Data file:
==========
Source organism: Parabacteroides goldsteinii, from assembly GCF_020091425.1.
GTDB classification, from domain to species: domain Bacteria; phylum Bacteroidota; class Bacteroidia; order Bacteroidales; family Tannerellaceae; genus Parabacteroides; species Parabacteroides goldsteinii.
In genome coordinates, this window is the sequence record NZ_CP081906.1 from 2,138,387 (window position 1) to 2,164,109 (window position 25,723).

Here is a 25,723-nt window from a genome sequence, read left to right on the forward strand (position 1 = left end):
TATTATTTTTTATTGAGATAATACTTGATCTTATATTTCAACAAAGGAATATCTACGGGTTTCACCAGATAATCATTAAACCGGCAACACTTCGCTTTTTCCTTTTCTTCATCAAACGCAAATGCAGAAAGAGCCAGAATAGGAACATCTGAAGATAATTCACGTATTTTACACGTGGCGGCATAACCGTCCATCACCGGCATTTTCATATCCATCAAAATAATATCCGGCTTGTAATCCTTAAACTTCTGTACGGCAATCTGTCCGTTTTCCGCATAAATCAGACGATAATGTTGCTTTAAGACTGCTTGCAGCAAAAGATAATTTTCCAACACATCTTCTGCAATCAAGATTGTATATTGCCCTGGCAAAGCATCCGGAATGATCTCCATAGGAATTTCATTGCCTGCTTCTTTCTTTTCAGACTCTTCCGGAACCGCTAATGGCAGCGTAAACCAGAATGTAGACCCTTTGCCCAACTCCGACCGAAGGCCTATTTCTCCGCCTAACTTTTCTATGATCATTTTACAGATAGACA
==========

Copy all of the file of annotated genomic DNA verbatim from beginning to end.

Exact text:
Source organism: Parabacteroides goldsteinii, from assembly GCF_020091425.1.
GTDB classification, from domain to species: domain Bacteria; phylum Bacteroidota; class Bacteroidia; order Bacteroidales; family Tannerellaceae; genus Parabacteroides; species Parabacteroides goldsteinii.
In genome coordinates, this window is the sequence record NZ_CP081906.1 from 2,138,387 (window position 1) to 2,164,109 (window position 25,723).

Here is a 25,723-nt window from a genome sequence, read left to right on the forward strand (position 1 = left end):
TATTATTTTTTATTGAGATAATACTTGATCTTATATTTCAACAAAGGAATATCTACGGGTTTCACCAGATAATCATTAAACCGGCAACACTTCGCTTTTTCCTTTTCTTCATCAAACGCAAATGCAGAAAGAGCCAGAATAGGAACATCTGAAGATAATTCACGTATTTTACACGTGGCGGCATAACCGTCCATCACCGGCATTTTCATATCCATCAAAATAATATCCGGCTTGTAATCCTTAAACTTCTGTACGGCAATCTGTCCGTTTTCCGCATAAATCAGACGATAATGTTGCTTTAAGACTGCTTGCAGCAAAAGATAATTTTCCAACACATCTTCTGCAATCAAGATTGTATATTGCCCTGGCAAAGCATCCGGAATGATCTCCATAGGAATTTCATTGCCTGCTTCTTTCTTTTCAGACTCTTCCGGAACCGCTAATGGCAGCGTAAACCAGAATGTAGACCCTTTGCCCAACTCCGACCGAAGGCCTATTTCTCCGCCTAACTTTTCTATGATCATTTTACAGATAGACA